When it comes to books, I’ve never been immune to guilty pleasures. Breezy beach books and mysteries have always been a staple in my reading diet. Yet going through my reading history, I noticed that ever since the arrival of my first Kindle, I’ve indulged a lot more in Amazon’s literary fast-food section. But why?

At a brick-and-mortar bookstore, I typically make aspirational choices. I select books that will challenge me in unexpected ways. Holding a physical object makes me think about the long-term: is it worthy of the space on my bookshelf? Within the privacy of my Kindle, however, my inclinations work differently: I tend to pick books that will grip me immediately, that will offer instant entertainment without too much effort. I’m much more easily satisfied. I settle.

We all settle, and we do it increasingly. When it comes to weighing what we can have if we exert an additional amount of effort against what is available easily and instantly, we frequently choose the latter. From Netflix to Spotify to Amazon Prime – instant gratification has become the norm. We expect to be able to watch, read, share, download, access, or chat about anything and everything right now. Technology has conditioned us to live in the moment, with the disturbing side effect of making anything that we have to wait for, strive for, endure for, or fight for seem annoying or off-putting. Why bother?


As I contemplated the decline of my reading habits, I stumbled upon a fascinating study about happiness and meaning by a psychologist named Roy Baumeister. Much to my surprise, I learned that what makes us happy has very little to do with what gives our lives meaning. Happiness is very much about the present, having our wants and needs fulfilled in the moment. Meaning, on the other hand, is about connecting the past, present, and future; it is about activities that have purpose and duration and many ups and downs – sustaining a marriage, raising a child, or growing a small business. The study found that when we live in the instant, we are indeed happy. But it also showed that without duration, without perseverance and commitment over time, we will experience very little meaning in our lives.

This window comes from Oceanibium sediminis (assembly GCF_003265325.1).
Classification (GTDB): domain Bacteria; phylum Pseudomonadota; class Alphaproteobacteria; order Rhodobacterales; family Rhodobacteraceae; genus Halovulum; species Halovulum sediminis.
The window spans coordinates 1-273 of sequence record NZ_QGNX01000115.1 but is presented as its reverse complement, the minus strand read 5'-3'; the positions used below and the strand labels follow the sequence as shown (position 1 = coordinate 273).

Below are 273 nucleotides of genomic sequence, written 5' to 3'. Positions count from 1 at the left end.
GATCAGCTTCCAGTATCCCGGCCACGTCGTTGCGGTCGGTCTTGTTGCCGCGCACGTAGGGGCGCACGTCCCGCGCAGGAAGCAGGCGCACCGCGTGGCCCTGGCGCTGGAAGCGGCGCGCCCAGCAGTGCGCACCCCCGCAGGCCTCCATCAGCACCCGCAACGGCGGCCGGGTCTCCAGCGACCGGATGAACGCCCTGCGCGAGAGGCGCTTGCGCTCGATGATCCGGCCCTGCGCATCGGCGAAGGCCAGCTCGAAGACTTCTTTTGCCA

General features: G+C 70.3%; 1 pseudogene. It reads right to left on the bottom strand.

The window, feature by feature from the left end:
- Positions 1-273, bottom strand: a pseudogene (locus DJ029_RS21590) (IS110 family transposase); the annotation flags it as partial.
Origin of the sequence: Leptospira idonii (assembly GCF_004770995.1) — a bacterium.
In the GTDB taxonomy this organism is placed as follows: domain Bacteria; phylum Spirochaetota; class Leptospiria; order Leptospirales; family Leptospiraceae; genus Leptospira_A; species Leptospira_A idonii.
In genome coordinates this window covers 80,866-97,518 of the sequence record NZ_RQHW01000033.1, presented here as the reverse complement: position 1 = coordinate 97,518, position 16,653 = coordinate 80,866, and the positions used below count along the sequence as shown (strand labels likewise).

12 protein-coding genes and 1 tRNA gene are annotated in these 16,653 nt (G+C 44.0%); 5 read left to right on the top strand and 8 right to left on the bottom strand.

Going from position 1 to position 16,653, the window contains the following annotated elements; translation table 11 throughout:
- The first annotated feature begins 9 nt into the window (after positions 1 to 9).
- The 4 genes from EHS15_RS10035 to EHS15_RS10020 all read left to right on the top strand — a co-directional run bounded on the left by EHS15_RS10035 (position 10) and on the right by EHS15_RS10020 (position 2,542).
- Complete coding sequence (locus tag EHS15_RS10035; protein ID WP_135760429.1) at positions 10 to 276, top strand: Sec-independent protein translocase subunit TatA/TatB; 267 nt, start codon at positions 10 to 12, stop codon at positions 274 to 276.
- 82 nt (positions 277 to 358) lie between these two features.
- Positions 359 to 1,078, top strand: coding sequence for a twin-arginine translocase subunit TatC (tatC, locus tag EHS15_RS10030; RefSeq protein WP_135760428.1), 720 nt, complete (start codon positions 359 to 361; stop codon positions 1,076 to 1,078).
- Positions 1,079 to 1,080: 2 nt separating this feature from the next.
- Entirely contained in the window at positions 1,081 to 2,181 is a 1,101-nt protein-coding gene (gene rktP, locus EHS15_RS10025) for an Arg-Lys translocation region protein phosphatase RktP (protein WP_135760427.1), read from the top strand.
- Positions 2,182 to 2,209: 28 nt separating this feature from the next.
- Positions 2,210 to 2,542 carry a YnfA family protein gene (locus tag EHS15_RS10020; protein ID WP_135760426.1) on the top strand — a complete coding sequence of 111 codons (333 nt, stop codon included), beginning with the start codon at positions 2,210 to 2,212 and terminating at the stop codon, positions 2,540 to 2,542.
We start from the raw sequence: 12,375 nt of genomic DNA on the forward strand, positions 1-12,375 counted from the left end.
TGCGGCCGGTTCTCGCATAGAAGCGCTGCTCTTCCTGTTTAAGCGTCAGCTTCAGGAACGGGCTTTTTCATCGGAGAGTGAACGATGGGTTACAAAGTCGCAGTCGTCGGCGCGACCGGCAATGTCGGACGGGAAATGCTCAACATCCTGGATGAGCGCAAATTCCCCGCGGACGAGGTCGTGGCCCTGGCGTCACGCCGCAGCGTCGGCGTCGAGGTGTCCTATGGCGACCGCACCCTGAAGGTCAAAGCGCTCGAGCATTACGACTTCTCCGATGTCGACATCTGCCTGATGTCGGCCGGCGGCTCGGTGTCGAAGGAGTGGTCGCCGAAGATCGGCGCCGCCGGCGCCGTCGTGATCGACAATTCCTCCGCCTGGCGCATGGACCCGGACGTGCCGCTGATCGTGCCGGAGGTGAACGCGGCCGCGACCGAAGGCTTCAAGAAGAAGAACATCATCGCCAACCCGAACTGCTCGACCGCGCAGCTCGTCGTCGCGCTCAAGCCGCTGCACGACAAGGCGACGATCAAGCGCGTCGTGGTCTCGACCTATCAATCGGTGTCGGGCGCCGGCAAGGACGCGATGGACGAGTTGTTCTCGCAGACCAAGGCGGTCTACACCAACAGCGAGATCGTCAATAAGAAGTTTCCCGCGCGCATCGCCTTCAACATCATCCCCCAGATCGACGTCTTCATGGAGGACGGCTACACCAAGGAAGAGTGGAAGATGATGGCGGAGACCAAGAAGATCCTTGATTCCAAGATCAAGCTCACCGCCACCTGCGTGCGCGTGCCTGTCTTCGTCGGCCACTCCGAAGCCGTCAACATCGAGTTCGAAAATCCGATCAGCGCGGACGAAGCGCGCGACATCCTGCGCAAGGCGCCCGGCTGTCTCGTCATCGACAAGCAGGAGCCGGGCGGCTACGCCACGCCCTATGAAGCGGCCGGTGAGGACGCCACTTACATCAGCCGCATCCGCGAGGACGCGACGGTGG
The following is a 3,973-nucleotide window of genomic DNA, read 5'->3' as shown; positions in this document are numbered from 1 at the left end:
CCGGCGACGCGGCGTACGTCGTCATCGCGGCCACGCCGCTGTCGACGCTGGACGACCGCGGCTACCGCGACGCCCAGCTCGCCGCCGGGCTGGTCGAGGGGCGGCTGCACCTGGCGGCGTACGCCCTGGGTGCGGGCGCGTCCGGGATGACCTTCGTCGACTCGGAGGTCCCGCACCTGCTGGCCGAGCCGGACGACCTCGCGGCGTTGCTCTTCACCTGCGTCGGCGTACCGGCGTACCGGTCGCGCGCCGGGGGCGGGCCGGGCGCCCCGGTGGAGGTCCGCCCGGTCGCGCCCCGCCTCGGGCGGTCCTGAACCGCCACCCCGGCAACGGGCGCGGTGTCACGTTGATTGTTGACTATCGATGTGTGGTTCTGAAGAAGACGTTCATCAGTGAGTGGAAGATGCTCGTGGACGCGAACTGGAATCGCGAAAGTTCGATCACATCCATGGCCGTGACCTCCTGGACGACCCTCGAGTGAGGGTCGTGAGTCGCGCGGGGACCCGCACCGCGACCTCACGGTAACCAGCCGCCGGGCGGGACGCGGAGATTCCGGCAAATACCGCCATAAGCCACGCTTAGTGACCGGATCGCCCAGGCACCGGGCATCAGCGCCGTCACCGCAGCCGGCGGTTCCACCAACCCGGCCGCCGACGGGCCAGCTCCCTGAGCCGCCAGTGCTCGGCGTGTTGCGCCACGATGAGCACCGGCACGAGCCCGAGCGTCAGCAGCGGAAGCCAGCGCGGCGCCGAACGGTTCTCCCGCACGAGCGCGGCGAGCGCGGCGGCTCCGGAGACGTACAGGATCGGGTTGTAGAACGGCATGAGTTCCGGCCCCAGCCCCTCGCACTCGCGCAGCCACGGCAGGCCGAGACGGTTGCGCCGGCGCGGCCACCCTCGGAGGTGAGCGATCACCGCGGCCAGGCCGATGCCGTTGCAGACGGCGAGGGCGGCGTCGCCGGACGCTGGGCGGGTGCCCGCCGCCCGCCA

Of course, this isn’t just about movies, books and music. It’s about how new technologies are slowly changing our values, pushing us toward an obsession with instant gratification that goes beyond what we watch, read, and listen to. Our addiction to the instant is also changing the way we work.

When we see technology companies go from zero to a billion-dollar valuation in just a few short years (which amounts to near ‘instant’ growth in the world of business), we expect our own venture – even if it’s not technology-driven or designed to scale fast – to increase in valuation and accrue public validation at the same pace. Bombarded with “30 under 30” lists and profiles that celebrate the success of entrepreneurs barely out of puberty, we begin to question the pace of our own career advancement. We become anxious about whether or not we’ve accomplished enough fast enough. Did we miss our window of opportunity? Does hard-won experience matter in a world of instant?


At our desks, we crave instant feedback loops, so much so that we will restructure our priorities to experience them. Admit it, you probably spend an inordinate amount of time chipping away at your inbox – rather than facing the more challenging work of writing, or designing, or planning – because it’s easy to feel productive (and needed) as you shoot off a few quick replies and see your unread message count drop.

We choose to willingly delay starting major projects, or interrupt ourselves in the midst of those precious moments of creative flow, to check up on social media. We let the intoxication of an instant stream of likes and favorites take precedence over the act of going into ourselves to create the work that truly matters – the work that demands our full attention, the work that pushes us outside our comfort zones, the work that gives it all meaning.

Meaning does not exist sui generis. You won’t stumble on it while you’re out on a hike in the mountains, thinking deep thoughts or hoping to uncover your calling. Meaning unfolds over time. It is the product of continuous commitment and perseverance. Meaning is the opposite of easy, and it is the opposite of instant. So what happens when “now or never” is our only rule of thumb?

This essay originally appeared in Offscreen magazine, a print magazine about life in the digital age. All illustrations and animations are from the incredibly talented Yukai Du.

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